“Hello is that company with all those Antonovs? It is? Good. Can we book a heavy lifter or two for about 8 months, perhaps 9 months hence? What do you mean you need precise dates? We can’t give precise dates as it is an emergency. Where? How do we know where?”
What stops small wars becoming big wars is getting their quickly. Heck it may stop a war. That is why country’s need lift, in this case aeroplanes. It is like a having a really great car then having to hire wheels if you want to drive it anywhere.
S O, I don’t buy it. Could you mount an Entebbe style raid using charter aircraft to capture a key airfield deep in enemy territory? What about long range ops that require AAR, or para drops/aerial supply over hostile territory? What about aircraft requiring extensive self-defence systems, are charter aircraft routinely fitted with chaff and flare dispensers? What about opsec?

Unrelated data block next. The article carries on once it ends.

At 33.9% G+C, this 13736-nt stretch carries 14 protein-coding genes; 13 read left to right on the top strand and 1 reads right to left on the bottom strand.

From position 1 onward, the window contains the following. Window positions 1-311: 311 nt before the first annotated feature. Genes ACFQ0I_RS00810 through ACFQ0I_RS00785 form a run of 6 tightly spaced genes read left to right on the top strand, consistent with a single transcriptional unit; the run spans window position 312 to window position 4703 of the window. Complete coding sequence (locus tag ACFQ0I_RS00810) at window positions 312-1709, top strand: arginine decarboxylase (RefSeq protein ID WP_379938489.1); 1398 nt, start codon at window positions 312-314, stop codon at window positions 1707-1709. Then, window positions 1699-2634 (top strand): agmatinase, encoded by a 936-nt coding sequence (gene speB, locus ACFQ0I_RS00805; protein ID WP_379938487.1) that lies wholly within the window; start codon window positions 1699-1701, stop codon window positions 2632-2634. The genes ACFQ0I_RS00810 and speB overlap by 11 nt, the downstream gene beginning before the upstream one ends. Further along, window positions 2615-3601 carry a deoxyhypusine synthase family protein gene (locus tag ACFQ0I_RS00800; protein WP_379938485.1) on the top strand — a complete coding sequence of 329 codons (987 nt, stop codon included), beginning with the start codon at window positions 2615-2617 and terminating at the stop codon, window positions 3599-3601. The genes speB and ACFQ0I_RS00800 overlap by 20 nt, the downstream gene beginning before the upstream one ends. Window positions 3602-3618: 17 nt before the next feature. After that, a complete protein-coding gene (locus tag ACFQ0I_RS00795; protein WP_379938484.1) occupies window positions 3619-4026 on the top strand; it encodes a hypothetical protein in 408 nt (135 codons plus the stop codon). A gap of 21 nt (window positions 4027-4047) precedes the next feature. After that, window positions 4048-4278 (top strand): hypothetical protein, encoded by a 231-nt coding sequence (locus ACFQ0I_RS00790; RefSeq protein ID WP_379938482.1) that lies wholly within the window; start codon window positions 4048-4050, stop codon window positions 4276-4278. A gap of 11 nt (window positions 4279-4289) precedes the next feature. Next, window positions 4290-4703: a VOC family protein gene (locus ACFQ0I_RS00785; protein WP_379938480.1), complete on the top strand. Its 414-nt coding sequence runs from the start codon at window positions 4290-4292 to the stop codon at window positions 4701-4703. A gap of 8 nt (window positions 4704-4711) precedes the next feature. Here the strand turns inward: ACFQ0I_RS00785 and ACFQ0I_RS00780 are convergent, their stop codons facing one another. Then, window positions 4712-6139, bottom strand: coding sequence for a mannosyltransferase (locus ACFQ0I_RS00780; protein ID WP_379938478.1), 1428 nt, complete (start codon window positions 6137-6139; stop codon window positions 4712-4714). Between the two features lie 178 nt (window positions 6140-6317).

It’s not just about having a few camoflagued aircraft, its about having the military and political flexibility to perform operations without having to rely on a third (civillian) party.
The typhoons will only deploy if there’s a five star hotel nearby! with a Michelin star restaurant
Surely the French can sort that out, if anybody can:-)
Alex, I can remember when sleeping in the back of a Bedford 4 Tonner was considered the height of luxury! How times have changed…..
Phil, you are our resident rations expert, do they still have a few Gauloise in the packs or did that end decades ago?